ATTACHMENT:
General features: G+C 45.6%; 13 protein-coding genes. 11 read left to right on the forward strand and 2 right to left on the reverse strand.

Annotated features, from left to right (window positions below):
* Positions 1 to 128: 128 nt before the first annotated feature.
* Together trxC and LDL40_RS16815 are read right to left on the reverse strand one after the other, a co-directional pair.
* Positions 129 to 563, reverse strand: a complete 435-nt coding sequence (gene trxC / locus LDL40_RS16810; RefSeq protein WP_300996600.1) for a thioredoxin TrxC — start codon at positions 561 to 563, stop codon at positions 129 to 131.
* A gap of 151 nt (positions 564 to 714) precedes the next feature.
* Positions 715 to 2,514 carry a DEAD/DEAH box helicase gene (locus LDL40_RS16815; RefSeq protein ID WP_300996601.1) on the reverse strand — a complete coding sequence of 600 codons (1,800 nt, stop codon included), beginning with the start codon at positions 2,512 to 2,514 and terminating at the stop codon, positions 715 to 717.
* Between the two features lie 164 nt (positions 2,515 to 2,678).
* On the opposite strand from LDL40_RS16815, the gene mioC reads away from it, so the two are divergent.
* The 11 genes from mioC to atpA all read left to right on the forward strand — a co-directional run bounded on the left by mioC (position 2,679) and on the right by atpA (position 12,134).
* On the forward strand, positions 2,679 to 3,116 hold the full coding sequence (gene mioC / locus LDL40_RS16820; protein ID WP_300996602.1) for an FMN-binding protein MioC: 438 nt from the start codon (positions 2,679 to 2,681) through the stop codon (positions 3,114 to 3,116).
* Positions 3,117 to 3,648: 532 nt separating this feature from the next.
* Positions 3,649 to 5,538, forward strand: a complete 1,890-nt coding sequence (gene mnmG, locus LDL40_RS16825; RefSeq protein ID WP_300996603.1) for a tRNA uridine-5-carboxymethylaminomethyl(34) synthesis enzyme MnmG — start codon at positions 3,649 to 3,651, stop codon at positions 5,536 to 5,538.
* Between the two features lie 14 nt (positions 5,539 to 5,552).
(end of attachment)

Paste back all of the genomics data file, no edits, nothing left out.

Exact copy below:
General features: G+C 45.6%; 13 protein-coding genes. 11 read left to right on the forward strand and 2 right to left on the reverse strand.

Annotated features, from left to right (window positions below):
* Positions 1 to 128: 128 nt before the first annotated feature.
* Together trxC and LDL40_RS16815 are read right to left on the reverse strand one after the other, a co-directional pair.
* Positions 129 to 563, reverse strand: a complete 435-nt coding sequence (gene trxC / locus LDL40_RS16810; RefSeq protein WP_300996600.1) for a thioredoxin TrxC — start codon at positions 561 to 563, stop codon at positions 129 to 131.
* A gap of 151 nt (positions 564 to 714) precedes the next feature.
* Positions 715 to 2,514 carry a DEAD/DEAH box helicase gene (locus LDL40_RS16815; RefSeq protein ID WP_300996601.1) on the reverse strand — a complete coding sequence of 600 codons (1,800 nt, stop codon included), beginning with the start codon at positions 2,512 to 2,514 and terminating at the stop codon, positions 715 to 717.
* Between the two features lie 164 nt (positions 2,515 to 2,678).
* On the opposite strand from LDL40_RS16815, the gene mioC reads away from it, so the two are divergent.
* The 11 genes from mioC to atpA all read left to right on the forward strand — a co-directional run bounded on the left by mioC (position 2,679) and on the right by atpA (position 12,134).
* On the forward strand, positions 2,679 to 3,116 hold the full coding sequence (gene mioC / locus LDL40_RS16820; protein ID WP_300996602.1) for an FMN-binding protein MioC: 438 nt from the start codon (positions 2,679 to 2,681) through the stop codon (positions 3,114 to 3,116).
* Positions 3,117 to 3,648: 532 nt separating this feature from the next.
* Positions 3,649 to 5,538, forward strand: a complete 1,890-nt coding sequence (gene mnmG, locus LDL40_RS16825; RefSeq protein ID WP_300996603.1) for a tRNA uridine-5-carboxymethylaminomethyl(34) synthesis enzyme MnmG — start codon at positions 3,649 to 3,651, stop codon at positions 5,536 to 5,538.
* Between the two features lie 14 nt (positions 5,539 to 5,552).